Table AC-1 is a part of section 5155. The personal exposure limit specified in Table AC-1 for styrene is 50 ppm.

Labor Code sections 6380-6382 require the Director of Industrial Relations to promulgate a list of hazardous materials. That list is set forth in section 339 of Title 8, California Code of Regulations. Section 339 states that one of its sources is section 5155, which lists hazardous substances in Table AC-1. Styrene is listed in Section 339 as a hazardous material as well as in Table AC-1.

Labor Code section 6391 requires that the MSDS describe in lay terms the symptoms of exposure and other information. Section 5194 of Title 8 requires that MSDS be available in the work place to employees who may be exposed to any listed materials.

The MSDS is the linchpin of the system of hazardous material control, providing warnings to both employers and employees of the symptoms of exposure to hazardous substances and safety procedures to be followed both to prevent and react to such exposure.

1. The Evidence Established a Reasonable Suspicion of Possible Exposure to Styrene above the Personal Exposure Limit.

In Hussman Corporation, OSHAB 90-235, DAR (Nov. 15, 1990), we held that:

To comply with [section 5155(e)(1)], an employer must consider such things as the nature of the site at which work is being performed, the materials and equipment being used, the nature of the work, and information received from those working there, to determine if exposure to an airborne contaminant exceeding a PEL might reasonably be suspected.

In Hussman, the employees were working in a large warehouse with two open doors. Inside, several kinds of internal combustion-powered equipment were in use. Two employees complained to their leadman of headaches, dizziness and nausea. The Board found that the known presence of sources of a hazardous contaminant, carbon monoxide, and the symptoms reported by the employees consistent with possible overexposure to carbon monoxide were sufficient to establish a reasonable suspicion of possible overexposure and to require monitoring. We found that the leadman had sufficient information to raise a reasonable suspicion and that this information was imputed to Hussman, the employer.

In this case, it was undisputed that Employer was aware that styrene had been released during the painting of the catwalk. It was also undisputed that employees reported an offensive odor and that Kimbrell recognized the resin compound as its source. The employees reported their symptoms to Kimbrell and to the supervisor of Employer's first aid staff. Kimbrell spoke to the supervisor of Employer's central first aid station about the employees' condition. The symptoms reported were specifically listed in the MSDS for the resin compound, pointing to styrene as the potential contaminant. We find the evidence established Kimbrell had information raising a reasonable suspicion of exposure to styrene exceeding the personal exposure limit and that this knowledge was imputed to Employer.

Employer contends that the ALJ improperly credited the Division's employee witnesses' testimony over Kimbrell's. The ALJ found the employees' testimony as to their symptoms to be credible based in part on their demeanor. This was a credibility resolution based on substantial evidence and on the ALJ's "opportunity to observe the demeanor of the witnesses and weigh their statements in connection with their manner on the stand." It is not to be overruled on the basis of conjectural evidence. (Garza v. Workmen's Compensation Appeals Bd. (1970) 3 Cal.3d 312, 319.) Employer's contention that the employees' symptoms may have been feigned on a conspiratorial group basis is conjectural, and therefore provides no basis for overruling the ALJ's credibility resolution.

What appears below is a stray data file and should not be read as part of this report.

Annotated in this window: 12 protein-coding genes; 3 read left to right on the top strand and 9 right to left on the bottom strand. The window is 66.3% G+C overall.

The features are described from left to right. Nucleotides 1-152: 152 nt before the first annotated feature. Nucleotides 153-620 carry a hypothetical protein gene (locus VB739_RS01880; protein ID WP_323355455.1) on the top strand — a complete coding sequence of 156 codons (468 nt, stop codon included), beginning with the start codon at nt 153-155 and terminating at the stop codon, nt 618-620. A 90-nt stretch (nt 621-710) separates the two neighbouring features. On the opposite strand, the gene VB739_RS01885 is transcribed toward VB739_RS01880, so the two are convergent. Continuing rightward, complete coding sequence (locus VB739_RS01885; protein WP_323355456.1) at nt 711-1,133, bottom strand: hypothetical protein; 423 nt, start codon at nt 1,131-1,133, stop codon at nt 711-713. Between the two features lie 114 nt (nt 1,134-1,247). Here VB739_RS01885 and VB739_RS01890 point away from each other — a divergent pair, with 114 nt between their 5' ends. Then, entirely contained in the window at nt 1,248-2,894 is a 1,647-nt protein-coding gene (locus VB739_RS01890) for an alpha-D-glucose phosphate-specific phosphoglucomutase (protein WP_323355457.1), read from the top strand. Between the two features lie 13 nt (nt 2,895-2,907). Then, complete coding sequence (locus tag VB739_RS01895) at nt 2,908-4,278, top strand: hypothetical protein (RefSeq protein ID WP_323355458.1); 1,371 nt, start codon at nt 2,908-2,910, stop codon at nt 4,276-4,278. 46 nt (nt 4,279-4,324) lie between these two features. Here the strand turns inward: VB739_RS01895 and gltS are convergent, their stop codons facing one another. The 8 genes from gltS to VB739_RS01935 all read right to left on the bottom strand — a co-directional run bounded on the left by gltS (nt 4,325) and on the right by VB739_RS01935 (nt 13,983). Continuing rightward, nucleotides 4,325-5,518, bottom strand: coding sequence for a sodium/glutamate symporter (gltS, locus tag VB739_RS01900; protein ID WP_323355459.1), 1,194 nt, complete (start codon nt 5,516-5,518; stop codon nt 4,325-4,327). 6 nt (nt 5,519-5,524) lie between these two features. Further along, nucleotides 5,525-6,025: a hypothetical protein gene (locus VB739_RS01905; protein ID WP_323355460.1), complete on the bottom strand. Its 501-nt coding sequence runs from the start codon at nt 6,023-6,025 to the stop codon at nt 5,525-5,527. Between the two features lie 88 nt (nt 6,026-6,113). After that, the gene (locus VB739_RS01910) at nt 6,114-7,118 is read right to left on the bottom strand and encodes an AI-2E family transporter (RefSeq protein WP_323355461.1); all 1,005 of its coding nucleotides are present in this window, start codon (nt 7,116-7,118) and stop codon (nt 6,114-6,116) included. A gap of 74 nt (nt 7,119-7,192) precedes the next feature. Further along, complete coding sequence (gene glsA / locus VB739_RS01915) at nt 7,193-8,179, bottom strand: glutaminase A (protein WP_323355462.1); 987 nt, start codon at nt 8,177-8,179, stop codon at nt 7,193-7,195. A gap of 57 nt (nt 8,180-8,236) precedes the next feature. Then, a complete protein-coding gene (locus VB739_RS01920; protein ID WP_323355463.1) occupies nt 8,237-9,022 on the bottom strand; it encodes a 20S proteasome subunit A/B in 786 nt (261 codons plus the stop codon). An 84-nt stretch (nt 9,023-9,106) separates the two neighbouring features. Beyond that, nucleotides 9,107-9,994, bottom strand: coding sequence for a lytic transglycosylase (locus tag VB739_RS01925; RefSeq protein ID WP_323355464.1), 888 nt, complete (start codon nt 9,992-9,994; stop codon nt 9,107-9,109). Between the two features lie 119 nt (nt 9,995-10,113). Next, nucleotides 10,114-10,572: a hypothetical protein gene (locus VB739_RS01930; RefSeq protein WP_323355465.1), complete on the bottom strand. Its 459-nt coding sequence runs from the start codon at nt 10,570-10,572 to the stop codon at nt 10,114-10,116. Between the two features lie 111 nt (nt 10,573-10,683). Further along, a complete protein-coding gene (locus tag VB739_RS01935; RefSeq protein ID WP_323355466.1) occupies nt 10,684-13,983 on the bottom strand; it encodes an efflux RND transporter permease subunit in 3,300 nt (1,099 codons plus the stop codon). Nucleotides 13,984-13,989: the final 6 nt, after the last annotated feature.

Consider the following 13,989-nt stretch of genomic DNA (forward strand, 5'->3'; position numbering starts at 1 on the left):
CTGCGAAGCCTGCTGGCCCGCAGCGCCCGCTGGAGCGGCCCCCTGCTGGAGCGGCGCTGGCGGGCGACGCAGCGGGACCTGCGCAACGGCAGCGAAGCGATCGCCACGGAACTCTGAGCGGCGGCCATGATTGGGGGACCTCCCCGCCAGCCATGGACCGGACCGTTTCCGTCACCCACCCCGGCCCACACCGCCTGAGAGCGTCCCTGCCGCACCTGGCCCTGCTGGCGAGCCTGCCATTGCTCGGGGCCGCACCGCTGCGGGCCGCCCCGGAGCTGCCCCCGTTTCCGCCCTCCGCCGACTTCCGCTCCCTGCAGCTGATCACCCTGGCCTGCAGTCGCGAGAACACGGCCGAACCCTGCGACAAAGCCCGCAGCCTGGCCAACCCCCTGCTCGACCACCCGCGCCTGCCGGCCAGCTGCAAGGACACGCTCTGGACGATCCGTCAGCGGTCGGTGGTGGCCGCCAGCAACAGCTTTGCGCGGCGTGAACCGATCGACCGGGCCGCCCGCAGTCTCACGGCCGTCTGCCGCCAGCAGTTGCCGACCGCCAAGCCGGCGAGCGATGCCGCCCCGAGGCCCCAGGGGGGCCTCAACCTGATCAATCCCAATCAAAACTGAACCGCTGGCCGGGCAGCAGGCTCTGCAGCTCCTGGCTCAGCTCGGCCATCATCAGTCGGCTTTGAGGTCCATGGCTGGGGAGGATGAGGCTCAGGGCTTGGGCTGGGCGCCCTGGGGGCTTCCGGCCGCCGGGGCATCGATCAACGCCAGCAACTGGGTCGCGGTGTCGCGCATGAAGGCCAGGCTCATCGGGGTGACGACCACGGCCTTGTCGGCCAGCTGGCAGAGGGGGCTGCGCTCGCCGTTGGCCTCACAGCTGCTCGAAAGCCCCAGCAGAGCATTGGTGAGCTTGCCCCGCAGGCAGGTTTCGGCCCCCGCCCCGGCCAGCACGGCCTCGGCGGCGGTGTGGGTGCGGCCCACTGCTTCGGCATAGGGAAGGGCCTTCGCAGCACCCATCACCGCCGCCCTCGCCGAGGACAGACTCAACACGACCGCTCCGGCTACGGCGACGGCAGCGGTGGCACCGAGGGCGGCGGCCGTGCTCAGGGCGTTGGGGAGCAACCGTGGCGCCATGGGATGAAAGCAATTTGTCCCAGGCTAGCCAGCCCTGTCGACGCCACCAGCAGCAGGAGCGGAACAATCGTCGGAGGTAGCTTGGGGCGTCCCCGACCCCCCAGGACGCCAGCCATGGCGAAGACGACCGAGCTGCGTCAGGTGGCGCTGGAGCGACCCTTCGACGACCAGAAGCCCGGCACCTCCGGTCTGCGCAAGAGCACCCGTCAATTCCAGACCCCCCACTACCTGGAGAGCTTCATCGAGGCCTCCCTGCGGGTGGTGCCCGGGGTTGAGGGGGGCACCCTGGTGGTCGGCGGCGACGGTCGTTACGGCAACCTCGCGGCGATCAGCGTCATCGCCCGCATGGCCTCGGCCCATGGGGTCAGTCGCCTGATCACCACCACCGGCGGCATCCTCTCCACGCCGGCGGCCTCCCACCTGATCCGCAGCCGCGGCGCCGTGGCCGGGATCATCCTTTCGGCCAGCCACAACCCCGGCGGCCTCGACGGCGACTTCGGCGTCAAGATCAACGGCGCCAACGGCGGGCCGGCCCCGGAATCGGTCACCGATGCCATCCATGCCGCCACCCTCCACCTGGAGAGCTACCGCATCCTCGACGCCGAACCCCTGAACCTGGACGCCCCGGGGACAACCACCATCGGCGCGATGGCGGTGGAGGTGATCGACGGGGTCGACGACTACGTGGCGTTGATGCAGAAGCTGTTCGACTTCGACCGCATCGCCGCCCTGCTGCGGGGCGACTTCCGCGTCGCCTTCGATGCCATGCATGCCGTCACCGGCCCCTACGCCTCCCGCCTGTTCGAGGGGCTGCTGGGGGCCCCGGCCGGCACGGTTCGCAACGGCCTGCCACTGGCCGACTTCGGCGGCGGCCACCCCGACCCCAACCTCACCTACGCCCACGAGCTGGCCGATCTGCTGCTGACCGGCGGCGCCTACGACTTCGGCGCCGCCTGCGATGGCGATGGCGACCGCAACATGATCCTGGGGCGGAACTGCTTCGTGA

Our independent review of the record supports the ALJ's credibility resolution. During his testimony, Kimbrell repeatedly expressed doubt about his ability to recall the order and timing of events that day, while the other employees, as the ALJ found, showed a detailed and positive recollection.

Employer contends the ALJ held it to a stricter standard than the "reasonable suspicion" stated in section 5155(e)(1). We find no support for this assertion. In all of its prior decisions regarding the duty to monitor under section 5155(e)(1),5 the Board has assessed the existence of reasonable suspicion based primarily on the release of a known contaminant and the symptoms reported by employees.

Employer contends that it never had grounds for a reasonable suspicion of the presence of styrene, based on more than 20 years experience with the resin compound and air monitoring that it conducted with the compound both before and after the June 19 incident. In Kaiser Steel Corporation, OSHAB 83-1069, DAR (Oct. 9, 1986), the Board stated "Employer defends on the ground that it was never reasonable for it to suspect that its employees were exposed to airborne contaminants in excess of the permissible exposure levels (PELs) contained within subsection (c) of Section 5155."

Kaiser employees, while welding plates covered with a primer containing four potential contaminants, experienced symptoms in some ways resembling "heavy metal fume fever," a condition resulting from exposure to the contaminants contained in the material they were welding. Kaiser's manager of industrial hygiene testified that Kaiser had performed welding on similar primer-coated materials in the past without any problems. He further testified that Kaiser had performed atmospheric monitoring of welding on the same materials after the alleged exposure, and that the monitoring showed none of the potential contaminants present at levels above the PEL.